Published on July 12th,2013 at 5:01 PM
By >RENO J. TIBKE

Japanese Technology from the Future Friday!

Japanese Technology from the Future Friday!

This week it’s Sony’s Walkman as renaissance metaphor, some Japanese public officials are still figuring out privacy on the internet, and a Pacific Rim review.

Welcome to Japanese Technology from the Future Friday:
It’s already Friday west of the international dateline – here in Japan, it’s totally the future. The weekly JTFF is our somewhat technosnarky coverage of 2-5 particularly important, specifically Japan-related tech stories. Get yourself hip to the micro & macro that went down while North America was sleeping – check in with Akihabara News every Friday morning and BOOM! Ahead of the game, you win.

:: JTFF – July 12, 2013 ::

• The Walkman as Metaphor for Japan Tech (i.e., need another one – bring back the innovation)
The JTFF has presented no shortage of criticism for Japan’s lack of innovation and the consistently stagnating nature of its once global-leading tech firms – Sony being the favorite whipping boy (out of love, promise). The funny thing is, Japan never really stopped innovating and wowing the world with its tech, its just that it taught the world such a good lesson, that the world caught up. Then Apple and Samsung, et al, started matching. Japan rested on its tech laurels, and now the best selling phone in Japan is made by an American company. They’ve gotta be able to see this, they’ve gotta.
[J-INNOVATION STILL POSSIBLE, MAYBE ON THE HORIZON - GLOBE & MAIL]

• Arrive Late to the Desktop Internet, Learn the Desktop Internet’s Lessons Late
For the longest time (long before most of the rest of the world), conceptually, the “Internet” was something the Japanese had on their phones, not something connected to a PC and a keyboard and monitor and mouse. The JTFF is too lazy to pull up the statistics, but trust us, the penetration of home/office internet access in Japan was much slower than that of the U.S., for example. Reasons include office work being much more of a paper affair here (even now), so why bother – the internet was in your pocket (many Japanese sites still hang on to their mobile-optimzed sites from 5-10 years ago, and mobile carriers still try to sign you up for an email address they bill as tied to the smartphone you just bought – because for a long while, it actually was). That the Japanese had a healthy network of mobile-optimized sites long before smartphones were anything but tech-geeky playthings for westerners speaks to their early mobile internet tenacity, but as pointed out in the piece above, conceptually they rested on that without a lot of effort toward innovation. There were no browser cookies watching your online moves, everything was by default anonymous or shared via pseudonym, and search engines weren’t keeping track of users’ personal data. Bearing this in mind, for governmental, educational, and media agencies to get caught with their Google Groups privacy pants down makes a bit more sense. So, a cautionary tale, this.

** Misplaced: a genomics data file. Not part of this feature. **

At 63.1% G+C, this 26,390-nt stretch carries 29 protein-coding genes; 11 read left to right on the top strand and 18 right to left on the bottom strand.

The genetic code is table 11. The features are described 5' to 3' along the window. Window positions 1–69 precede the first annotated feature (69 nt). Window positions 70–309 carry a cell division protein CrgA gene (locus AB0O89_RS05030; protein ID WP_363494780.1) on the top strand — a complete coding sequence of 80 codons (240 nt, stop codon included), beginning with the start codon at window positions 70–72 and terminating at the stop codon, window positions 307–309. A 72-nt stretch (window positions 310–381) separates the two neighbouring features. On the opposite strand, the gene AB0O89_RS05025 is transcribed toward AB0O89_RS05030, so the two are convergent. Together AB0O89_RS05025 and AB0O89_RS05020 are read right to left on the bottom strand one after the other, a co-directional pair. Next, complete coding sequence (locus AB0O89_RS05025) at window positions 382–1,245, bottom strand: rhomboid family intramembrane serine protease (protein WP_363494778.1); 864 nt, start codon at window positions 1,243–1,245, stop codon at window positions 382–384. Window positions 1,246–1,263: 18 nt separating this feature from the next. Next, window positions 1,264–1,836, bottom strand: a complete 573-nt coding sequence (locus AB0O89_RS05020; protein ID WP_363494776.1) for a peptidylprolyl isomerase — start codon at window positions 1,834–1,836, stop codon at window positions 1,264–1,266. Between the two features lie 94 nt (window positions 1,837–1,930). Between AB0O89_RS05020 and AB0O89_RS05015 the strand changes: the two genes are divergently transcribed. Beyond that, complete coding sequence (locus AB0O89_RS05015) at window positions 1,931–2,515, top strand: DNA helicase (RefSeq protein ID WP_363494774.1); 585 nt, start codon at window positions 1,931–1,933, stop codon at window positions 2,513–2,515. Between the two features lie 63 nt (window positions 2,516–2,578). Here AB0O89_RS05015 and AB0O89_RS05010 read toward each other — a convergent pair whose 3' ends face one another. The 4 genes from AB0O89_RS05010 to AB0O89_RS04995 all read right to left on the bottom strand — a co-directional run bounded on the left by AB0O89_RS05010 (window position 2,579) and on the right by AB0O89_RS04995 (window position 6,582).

A quote from the piece bears repeating:

Over 6,000 cases where information from public and private organizations, including hospital records, was found to be publicly available by Yomiuri Shimbun newspaper. The publication, however, was one of the organizations that failed to lock down privacy settings to members only. The Yomirui, which is said to be the world’s biggest-selling newspaper, said its journalists had been using Google Groups with no privacy restrictions. The oversight exposed draft stories and interview transcripts to any internet user who visited the Google Groups site.

[JAPANESE OFFICIALS GET TOUGH PRIVACY LESSON - RED ORBIT]

• Review of Pacific Rim (because we’ve pointed out its Japanese roots)
Funny, imaginative, original – some goofy acting, perhaps – not a whole lot to comment on here, but go read the review, go see the movie, and know the broad Japanese shoulders upon which this film stands. We can’t wait for it to open here.
[REVIEW: PACIFIC RIM - FOX NEWS]

That was the JTFF, and live from the future – that is all.

Reno J. Tibke is the founder and operator of Anthrobotic.com, where the JTFF was born.

Tokyo at Night image via PhotoEverywhere.

 

              
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